The start of college is an exciting time for many, and may lead to drinking both on and off campus. This may result in drinking and driving charges.
Fall is finally here and millions of college students across the country will be returning to their universities or starting out a brand-new semester at college for the first time. This is an exciting time of year for many college students in Texas, especially those who are fresh out of high school. University life provides opportunities for socializing as well as learning, and many of these activities include drinking.
When young people drink responsibly, there is nothing wrong with enjoying alcohol with friends. However, it is common for those of college age to drink more than what could be considered safe or responsible. Many of those who drink in college are underage, and some may drink and drive. Not surprisingly, this can lead to a serious DWI charge. According to the National Institute on Alcohol Abuse and Alcoholism, it is not uncommon for underage students to adjust to the sudden changes of university life by drinking heavily. Additionally, about 3,360,000 students between the ages of 18 and 24 nationwide may drive while under the influence of alcohol.
Common reasons to drink in college
What are some of the reasons college students may drink a great deal during the school year? Coping with the pressures of classes and exams may be one reason. There are also numerous social reasons for college drinking, states the Prevention Resource Center. These may include:
- Parties at fraternity and sorority houses or residence halls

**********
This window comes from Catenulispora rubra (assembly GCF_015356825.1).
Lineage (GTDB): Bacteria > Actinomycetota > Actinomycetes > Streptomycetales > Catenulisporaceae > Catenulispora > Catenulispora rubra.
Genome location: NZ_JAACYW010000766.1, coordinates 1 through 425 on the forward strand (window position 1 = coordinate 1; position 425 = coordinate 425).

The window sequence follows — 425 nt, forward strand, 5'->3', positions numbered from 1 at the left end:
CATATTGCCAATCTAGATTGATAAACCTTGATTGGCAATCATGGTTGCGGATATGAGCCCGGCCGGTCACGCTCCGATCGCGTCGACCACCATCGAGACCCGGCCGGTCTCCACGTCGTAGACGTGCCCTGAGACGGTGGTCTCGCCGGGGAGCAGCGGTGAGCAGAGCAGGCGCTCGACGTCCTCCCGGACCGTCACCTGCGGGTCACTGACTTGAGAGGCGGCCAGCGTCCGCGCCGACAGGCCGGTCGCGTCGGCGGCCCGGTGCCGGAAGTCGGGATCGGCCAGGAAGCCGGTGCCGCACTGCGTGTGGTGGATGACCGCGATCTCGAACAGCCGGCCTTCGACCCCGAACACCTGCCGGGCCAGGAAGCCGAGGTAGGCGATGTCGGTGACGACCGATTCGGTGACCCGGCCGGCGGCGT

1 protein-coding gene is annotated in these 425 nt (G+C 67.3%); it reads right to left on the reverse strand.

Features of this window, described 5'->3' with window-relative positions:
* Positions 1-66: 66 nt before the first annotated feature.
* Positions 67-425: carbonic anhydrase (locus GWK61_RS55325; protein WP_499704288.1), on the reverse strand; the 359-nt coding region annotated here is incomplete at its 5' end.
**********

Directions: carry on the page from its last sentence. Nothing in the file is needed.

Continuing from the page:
- Gatherings at off-campus university housing areas
- Athletic events
- Weekend or after-class drinking at nearby bars
It is often said that peer pressure contributes to underage drinking with teenagers. This may continue to be a significant reason for drinking among those under age 21.
Drunk driving penalties in Texas
There are serious penalties for those convicted of drinking and driving in Texas, even for first-time offenders. According to the Texas Department of Transportation, a first-time DWI conviction in Texas may include a fine of $2,000, up to 180 days in jail and a driver’s license suspension of one year. After this time, it will cost $1,000 to $2,000 every year for three years to retain a driver’s license. The penalties are significantly higher for subsequent convictions and include the order to install an ignition interlock device for more than one drunk driving conviction in five years.
If you are faced with a drunk driving charge while in college, you may suffer from long-term consequences that go beyond fines and jail time, including difficulty finishing your education or getting a job. After a DWI charge, it is important to contact an experienced drunk driving defense attorney right away.